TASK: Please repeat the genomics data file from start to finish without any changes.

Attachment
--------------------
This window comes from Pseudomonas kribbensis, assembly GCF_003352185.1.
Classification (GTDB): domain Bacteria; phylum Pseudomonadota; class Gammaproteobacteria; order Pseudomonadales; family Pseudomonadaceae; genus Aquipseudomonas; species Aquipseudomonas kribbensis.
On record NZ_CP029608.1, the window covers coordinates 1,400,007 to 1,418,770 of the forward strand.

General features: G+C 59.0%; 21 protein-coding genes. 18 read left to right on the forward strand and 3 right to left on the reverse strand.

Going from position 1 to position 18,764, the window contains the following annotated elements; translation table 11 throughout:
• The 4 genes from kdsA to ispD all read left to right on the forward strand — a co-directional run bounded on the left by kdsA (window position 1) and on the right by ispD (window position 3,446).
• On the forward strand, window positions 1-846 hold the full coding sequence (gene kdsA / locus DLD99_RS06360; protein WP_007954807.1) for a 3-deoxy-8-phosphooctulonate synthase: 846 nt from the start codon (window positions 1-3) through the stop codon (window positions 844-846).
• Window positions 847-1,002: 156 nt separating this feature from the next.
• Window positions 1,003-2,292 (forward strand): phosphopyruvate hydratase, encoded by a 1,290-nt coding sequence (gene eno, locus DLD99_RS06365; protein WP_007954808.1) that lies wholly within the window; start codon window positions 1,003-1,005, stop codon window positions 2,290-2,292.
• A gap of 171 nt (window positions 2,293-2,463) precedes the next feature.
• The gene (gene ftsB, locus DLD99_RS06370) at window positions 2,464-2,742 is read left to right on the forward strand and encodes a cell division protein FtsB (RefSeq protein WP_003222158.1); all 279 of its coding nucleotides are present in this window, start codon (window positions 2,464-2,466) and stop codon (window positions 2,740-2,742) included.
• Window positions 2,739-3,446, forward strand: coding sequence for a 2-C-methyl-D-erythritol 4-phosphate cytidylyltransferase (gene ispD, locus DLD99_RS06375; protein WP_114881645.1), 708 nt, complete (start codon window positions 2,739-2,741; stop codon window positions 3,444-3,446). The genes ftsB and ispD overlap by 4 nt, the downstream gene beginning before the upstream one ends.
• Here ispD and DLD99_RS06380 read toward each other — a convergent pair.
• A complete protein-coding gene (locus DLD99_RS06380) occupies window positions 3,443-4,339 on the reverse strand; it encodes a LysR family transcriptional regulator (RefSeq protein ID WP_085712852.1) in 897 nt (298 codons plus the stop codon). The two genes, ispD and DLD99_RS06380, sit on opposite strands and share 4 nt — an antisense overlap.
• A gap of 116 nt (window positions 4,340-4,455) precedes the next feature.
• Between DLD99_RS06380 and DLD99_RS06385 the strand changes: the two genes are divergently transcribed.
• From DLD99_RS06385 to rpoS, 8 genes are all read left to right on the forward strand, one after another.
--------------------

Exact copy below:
This window comes from Pseudomonas kribbensis, assembly GCF_003352185.1.
Classification (GTDB): domain Bacteria; phylum Pseudomonadota; class Gammaproteobacteria; order Pseudomonadales; family Pseudomonadaceae; genus Aquipseudomonas; species Aquipseudomonas kribbensis.
On record NZ_CP029608.1, the window covers coordinates 1,400,007 to 1,418,770 of the forward strand.

General features: G+C 59.0%; 21 protein-coding genes. 18 read left to right on the forward strand and 3 right to left on the reverse strand.

Going from position 1 to position 18,764, the window contains the following annotated elements; translation table 11 throughout:
• The 4 genes from kdsA to ispD all read left to right on the forward strand — a co-directional run bounded on the left by kdsA (window position 1) and on the right by ispD (window position 3,446).
• On the forward strand, window positions 1-846 hold the full coding sequence (gene kdsA / locus DLD99_RS06360; protein WP_007954807.1) for a 3-deoxy-8-phosphooctulonate synthase: 846 nt from the start codon (window positions 1-3) through the stop codon (window positions 844-846).
• Window positions 847-1,002: 156 nt separating this feature from the next.
• Window positions 1,003-2,292 (forward strand): phosphopyruvate hydratase, encoded by a 1,290-nt coding sequence (gene eno, locus DLD99_RS06365; protein WP_007954808.1) that lies wholly within the window; start codon window positions 1,003-1,005, stop codon window positions 2,290-2,292.
• A gap of 171 nt (window positions 2,293-2,463) precedes the next feature.
• The gene (gene ftsB, locus DLD99_RS06370) at window positions 2,464-2,742 is read left to right on the forward strand and encodes a cell division protein FtsB (RefSeq protein WP_003222158.1); all 279 of its coding nucleotides are present in this window, start codon (window positions 2,464-2,466) and stop codon (window positions 2,740-2,742) included.
• Window positions 2,739-3,446, forward strand: coding sequence for a 2-C-methyl-D-erythritol 4-phosphate cytidylyltransferase (gene ispD, locus DLD99_RS06375; protein WP_114881645.1), 708 nt, complete (start codon window positions 2,739-2,741; stop codon window positions 3,444-3,446). The genes ftsB and ispD overlap by 4 nt, the downstream gene beginning before the upstream one ends.
• Here ispD and DLD99_RS06380 read toward each other — a convergent pair.
• A complete protein-coding gene (locus DLD99_RS06380) occupies window positions 3,443-4,339 on the reverse strand; it encodes a LysR family transcriptional regulator (RefSeq protein ID WP_085712852.1) in 897 nt (298 codons plus the stop codon). The two genes, ispD and DLD99_RS06380, sit on opposite strands and share 4 nt — an antisense overlap.
• A gap of 116 nt (window positions 4,340-4,455) precedes the next feature.
• Between DLD99_RS06380 and DLD99_RS06385 the strand changes: the two genes are divergently transcribed.
• From DLD99_RS06385 to rpoS, 8 genes are all read left to right on the forward strand, one after another.